By 1844, a five thousand drop a day year, the basis was eating through the coherence. He wrote a friend about his newly published book on political economics:

“With respect to my book … which perhaps by this time you and Professor Nichol will have received through the publishers, I have a word to say. Upon some of the distinctions there contended for it would be false humility if I should doubt they are sound. The substance I am too well assured is liable to no dispute. But as to the method of presenting the distinctions as to the composition of the book and the whole evolution of a course of thinking, there it is that I too deeply recognise the mind affected by my morbid condition. Through that ruin and by help of that ruin I looked into and read the latter states of Coleridge. His chaos I comprehended by the darkness of my own, and both were the work of laudanum. It is as if ivory carvings and elaborate fretwork and fair enamelling should be found with worms and ashes amongst coffins and the wrecks of some forgotten life or some abolished nature. In parts and fractions, eternal creations are carried on, but the nexus is wanting and life and the central principle which should bind together all the parts at the centre with all its radiations to the circumference are wanting. Infinite incoherence, ropes of sand, gloomy incapacity of vital pervasion by some one plastic principle -- that is the hideous incubus upon my mind always. For there is no disorganised wreck so absolute so perfect as that which is wrought by misery.”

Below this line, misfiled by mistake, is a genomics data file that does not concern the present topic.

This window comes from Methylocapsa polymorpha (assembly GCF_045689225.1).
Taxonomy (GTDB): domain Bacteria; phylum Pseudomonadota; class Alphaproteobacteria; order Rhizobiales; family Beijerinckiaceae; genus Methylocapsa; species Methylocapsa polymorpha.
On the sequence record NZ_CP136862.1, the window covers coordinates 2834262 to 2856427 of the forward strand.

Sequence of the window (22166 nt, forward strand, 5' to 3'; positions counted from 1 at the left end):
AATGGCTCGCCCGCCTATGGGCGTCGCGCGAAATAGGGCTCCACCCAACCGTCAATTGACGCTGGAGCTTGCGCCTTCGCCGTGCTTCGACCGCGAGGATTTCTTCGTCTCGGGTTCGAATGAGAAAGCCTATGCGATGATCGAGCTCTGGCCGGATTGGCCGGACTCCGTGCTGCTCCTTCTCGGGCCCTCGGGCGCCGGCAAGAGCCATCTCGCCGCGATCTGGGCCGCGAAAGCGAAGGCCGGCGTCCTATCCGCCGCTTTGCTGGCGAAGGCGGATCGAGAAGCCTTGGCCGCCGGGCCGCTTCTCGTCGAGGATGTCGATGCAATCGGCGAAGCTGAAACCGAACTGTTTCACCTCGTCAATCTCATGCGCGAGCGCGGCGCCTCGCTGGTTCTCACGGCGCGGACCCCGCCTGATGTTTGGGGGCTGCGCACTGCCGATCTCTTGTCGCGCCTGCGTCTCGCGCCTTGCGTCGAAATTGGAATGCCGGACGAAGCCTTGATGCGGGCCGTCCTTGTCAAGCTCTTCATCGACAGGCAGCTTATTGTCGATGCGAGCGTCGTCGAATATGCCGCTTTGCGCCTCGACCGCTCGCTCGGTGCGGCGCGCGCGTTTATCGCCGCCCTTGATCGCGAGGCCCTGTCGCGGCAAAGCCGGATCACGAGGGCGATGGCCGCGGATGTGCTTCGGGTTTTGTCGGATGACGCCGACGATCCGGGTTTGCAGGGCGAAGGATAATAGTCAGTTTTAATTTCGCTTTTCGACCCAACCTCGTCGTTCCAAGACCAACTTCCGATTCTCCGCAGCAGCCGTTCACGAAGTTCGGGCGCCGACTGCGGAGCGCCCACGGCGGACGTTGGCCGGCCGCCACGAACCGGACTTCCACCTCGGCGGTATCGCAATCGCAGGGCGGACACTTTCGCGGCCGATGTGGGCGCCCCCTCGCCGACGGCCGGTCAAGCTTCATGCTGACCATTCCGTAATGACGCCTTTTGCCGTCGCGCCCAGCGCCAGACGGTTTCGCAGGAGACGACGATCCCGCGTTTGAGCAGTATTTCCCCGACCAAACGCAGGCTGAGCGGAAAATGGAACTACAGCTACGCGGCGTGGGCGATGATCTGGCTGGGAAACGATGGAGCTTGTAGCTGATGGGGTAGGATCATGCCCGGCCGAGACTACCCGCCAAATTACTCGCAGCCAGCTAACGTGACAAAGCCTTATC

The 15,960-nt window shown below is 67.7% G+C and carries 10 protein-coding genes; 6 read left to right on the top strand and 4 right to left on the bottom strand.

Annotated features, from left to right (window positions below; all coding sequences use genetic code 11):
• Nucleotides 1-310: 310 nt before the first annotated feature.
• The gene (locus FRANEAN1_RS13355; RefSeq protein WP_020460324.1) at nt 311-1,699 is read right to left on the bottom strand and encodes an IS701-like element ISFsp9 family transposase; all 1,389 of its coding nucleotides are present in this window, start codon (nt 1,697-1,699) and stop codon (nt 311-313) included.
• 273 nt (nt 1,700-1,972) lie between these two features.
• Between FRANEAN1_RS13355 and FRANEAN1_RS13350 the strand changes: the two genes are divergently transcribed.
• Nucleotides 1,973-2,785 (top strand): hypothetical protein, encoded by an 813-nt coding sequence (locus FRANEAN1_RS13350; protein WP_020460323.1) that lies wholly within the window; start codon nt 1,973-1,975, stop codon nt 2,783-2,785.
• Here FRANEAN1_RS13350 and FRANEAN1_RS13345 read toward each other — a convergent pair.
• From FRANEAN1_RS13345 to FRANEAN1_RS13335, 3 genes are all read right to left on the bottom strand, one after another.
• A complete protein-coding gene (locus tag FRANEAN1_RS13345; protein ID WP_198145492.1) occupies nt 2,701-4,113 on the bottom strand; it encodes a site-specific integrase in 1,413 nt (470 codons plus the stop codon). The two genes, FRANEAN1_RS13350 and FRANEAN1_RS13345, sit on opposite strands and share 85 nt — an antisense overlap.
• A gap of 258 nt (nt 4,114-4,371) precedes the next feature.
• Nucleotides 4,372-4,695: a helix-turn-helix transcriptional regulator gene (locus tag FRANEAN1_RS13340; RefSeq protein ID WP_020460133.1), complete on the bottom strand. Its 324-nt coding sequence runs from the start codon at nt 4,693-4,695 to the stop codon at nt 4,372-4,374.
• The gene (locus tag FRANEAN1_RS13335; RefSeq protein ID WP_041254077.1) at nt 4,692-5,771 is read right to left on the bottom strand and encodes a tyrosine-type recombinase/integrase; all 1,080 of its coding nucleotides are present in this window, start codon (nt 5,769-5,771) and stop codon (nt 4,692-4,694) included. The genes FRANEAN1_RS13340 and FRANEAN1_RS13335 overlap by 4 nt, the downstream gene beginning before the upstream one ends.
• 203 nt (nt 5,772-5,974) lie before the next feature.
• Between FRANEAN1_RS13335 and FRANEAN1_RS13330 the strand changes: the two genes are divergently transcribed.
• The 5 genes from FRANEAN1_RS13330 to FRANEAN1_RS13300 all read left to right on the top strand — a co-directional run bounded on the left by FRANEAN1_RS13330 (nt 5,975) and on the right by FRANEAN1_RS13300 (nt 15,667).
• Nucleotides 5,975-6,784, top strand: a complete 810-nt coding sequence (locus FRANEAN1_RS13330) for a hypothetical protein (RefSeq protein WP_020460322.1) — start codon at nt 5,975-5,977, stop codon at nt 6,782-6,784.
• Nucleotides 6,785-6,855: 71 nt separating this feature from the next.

Truly a cry from the heart, and not just from De Quincey – for a big dream, be it a theory, a plot, a poem, or simply gathering together the elements of one’s days and ways, is always one in which the peculiar terror is just that the vital nexus will be wanting.

Thursday, November 05, 2009

accept no substitutes - some notes

“The common translation of pharmakon by remedy [remede] – a benficient drug – is not, of course, inaccurate. Not only can phramakon really mean remedy and thus erase, on a certain surface of its functioning, the ambiguity of its meaning. But it is even quite obvious here, the stated intention of Theuth being precisely to stress the worth of his product, that he turns the word on its strange and invisible pivot, presenting it from a single one, the most reassuring, of its poles. The medicine is beneficial; it repairs and produces, accumulates and remedies, increases knowledge and reduces forgetfulness. Its translation by ‘remedy’ nevertheless erases, in going outside the Greek language, the other pole reserved in the word pharmakon,
It cancels out the resources of ambiguity and makes more difficult, if not impossible, an understanding of the context. As opposed to ‘drug’ or even ‘medicine’, remedy says the transparent rationality of science, technique and therapeutic causality, thus excluding from the text any leaning towards the magical virtues of a force whose effects are hard to master, a dynamics that constantly surprises the one who tries to manipulate it as master and as subject.” -Derrida, Plato’s Pharmacy [B. Johnson’s translation]

I love this moment in Derrida’s essay in which the poles come out of the pharmakon – one thinks of it as like some extraterrestrial instrument or creature, from which suddenly poles shoot out. The word rests on one pole, or on the other – remedy or poison. We know these games - games of throwing dice. We just need rules in order to have winners and losers. Unfortunately, the game will be without rules in this post. There will only be losers. These are notes, bucko.

What I want to try out here is a precarious, a very precarious opposition. A shy mirroring, if we can imagine the mirror hiding itself (Ces nymphes, je les veux perpétuer) -- between substitution and addiction.